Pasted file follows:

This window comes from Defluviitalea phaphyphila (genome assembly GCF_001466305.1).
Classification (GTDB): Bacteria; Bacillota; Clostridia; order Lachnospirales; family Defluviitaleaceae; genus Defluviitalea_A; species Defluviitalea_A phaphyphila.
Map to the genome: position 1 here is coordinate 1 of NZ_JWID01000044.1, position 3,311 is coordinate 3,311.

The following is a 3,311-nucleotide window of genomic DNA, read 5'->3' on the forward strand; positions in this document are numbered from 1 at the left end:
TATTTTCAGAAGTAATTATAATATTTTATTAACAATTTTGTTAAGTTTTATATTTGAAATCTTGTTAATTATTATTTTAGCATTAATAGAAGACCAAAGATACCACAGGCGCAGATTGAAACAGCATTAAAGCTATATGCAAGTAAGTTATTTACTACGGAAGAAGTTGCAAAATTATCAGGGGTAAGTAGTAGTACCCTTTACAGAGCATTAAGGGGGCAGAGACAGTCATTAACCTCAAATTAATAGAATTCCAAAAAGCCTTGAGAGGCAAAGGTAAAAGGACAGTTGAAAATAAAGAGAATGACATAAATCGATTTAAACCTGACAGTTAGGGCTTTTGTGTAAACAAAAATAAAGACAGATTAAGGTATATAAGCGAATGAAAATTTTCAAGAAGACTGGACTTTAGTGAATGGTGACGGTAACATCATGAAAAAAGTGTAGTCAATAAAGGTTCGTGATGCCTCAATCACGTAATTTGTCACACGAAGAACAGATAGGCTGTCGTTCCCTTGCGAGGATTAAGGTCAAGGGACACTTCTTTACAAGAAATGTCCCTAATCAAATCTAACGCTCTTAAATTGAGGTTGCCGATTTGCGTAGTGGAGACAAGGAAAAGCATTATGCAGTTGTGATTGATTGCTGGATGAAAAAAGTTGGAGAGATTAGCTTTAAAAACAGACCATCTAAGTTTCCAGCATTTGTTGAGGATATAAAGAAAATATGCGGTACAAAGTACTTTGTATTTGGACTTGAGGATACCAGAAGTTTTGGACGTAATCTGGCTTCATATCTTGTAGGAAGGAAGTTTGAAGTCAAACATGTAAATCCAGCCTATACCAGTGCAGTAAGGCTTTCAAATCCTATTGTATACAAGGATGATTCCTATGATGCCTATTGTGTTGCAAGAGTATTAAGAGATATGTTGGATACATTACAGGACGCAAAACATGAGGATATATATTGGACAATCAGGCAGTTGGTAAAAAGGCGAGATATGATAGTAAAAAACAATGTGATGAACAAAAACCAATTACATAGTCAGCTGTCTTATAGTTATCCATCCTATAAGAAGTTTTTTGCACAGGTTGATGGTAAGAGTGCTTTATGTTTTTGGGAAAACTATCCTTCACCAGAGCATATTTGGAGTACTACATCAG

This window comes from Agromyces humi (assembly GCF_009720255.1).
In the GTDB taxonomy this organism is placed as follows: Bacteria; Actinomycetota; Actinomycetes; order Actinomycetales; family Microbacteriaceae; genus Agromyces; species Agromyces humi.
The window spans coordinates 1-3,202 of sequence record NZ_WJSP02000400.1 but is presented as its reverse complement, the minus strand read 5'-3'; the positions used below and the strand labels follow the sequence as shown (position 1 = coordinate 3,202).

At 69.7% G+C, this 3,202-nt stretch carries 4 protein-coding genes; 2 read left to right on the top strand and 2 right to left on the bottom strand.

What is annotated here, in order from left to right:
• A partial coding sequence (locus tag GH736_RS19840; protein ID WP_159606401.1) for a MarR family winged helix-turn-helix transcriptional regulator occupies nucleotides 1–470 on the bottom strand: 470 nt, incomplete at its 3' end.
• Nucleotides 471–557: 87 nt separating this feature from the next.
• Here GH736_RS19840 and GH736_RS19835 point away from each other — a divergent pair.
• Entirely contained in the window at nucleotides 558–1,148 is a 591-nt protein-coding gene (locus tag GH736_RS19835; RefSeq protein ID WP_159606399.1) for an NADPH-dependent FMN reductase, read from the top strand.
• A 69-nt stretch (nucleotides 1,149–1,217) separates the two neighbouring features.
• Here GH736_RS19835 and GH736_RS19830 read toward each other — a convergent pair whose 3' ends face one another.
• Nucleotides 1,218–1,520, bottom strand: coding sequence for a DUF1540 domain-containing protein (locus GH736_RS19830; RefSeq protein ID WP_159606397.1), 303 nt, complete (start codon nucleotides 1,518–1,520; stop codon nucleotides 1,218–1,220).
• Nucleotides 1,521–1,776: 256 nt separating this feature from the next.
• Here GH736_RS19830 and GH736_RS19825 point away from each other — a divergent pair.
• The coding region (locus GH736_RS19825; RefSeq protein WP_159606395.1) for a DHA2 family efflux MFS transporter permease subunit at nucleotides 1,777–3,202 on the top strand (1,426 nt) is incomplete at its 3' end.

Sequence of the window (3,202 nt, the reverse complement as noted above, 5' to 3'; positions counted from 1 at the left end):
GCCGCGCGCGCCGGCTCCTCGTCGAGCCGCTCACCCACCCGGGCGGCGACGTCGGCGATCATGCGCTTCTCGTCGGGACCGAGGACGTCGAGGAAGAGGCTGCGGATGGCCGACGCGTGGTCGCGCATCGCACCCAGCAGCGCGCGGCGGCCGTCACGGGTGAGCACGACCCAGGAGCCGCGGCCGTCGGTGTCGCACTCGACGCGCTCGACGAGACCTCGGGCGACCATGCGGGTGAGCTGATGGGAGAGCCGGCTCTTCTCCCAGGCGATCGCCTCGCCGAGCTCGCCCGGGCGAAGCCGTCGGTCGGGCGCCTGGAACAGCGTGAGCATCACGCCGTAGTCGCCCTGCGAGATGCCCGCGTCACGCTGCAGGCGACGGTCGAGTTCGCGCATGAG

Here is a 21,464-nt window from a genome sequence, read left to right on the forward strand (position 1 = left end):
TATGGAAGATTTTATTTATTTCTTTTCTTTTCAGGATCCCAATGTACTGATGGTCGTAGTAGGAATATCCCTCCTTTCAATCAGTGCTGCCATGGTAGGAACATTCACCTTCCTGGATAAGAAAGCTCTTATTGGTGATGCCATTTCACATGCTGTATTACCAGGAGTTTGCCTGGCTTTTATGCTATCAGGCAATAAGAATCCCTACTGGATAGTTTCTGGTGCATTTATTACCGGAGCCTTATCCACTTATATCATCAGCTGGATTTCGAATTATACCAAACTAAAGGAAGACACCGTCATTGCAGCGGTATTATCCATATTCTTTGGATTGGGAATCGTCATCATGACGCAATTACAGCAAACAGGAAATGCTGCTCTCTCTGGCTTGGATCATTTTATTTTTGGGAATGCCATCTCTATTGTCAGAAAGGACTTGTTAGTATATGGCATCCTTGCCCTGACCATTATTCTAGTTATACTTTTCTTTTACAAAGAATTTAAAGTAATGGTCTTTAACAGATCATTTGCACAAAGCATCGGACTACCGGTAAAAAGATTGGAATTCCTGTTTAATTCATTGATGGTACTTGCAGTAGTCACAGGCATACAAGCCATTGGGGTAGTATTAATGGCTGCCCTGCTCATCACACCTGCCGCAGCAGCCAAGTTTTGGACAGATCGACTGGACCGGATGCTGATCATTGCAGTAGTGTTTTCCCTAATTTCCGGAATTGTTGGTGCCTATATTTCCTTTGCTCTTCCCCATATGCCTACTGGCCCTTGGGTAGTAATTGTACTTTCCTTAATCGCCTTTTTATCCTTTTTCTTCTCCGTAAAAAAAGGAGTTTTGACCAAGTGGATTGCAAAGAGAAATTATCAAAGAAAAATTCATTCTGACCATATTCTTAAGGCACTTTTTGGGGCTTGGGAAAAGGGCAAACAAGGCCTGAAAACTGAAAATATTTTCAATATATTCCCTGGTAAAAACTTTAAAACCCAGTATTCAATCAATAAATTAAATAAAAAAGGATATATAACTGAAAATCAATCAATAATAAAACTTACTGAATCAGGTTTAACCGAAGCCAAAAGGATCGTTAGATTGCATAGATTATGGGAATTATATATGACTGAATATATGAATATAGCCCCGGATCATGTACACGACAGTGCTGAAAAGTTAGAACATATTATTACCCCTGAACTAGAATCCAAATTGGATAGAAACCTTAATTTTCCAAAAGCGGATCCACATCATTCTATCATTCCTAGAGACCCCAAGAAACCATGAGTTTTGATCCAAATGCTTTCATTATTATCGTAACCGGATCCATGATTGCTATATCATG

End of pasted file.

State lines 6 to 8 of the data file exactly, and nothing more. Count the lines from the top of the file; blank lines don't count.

This window comes from Agromyces humi (assembly GCF_009720255.1).
In the GTDB taxonomy this organism is placed as follows: Bacteria; Actinomycetota; Actinomycetes; order Actinomycetales; family Microbacteriaceae; genus Agromyces; species Agromyces humi.
The window spans coordinates 1-3,202 of sequence record NZ_WJSP02000400.1 but is presented as its reverse complement, the minus strand read 5'-3'; the positions used below and the strand labels follow the sequence as shown (position 1 = coordinate 3,202).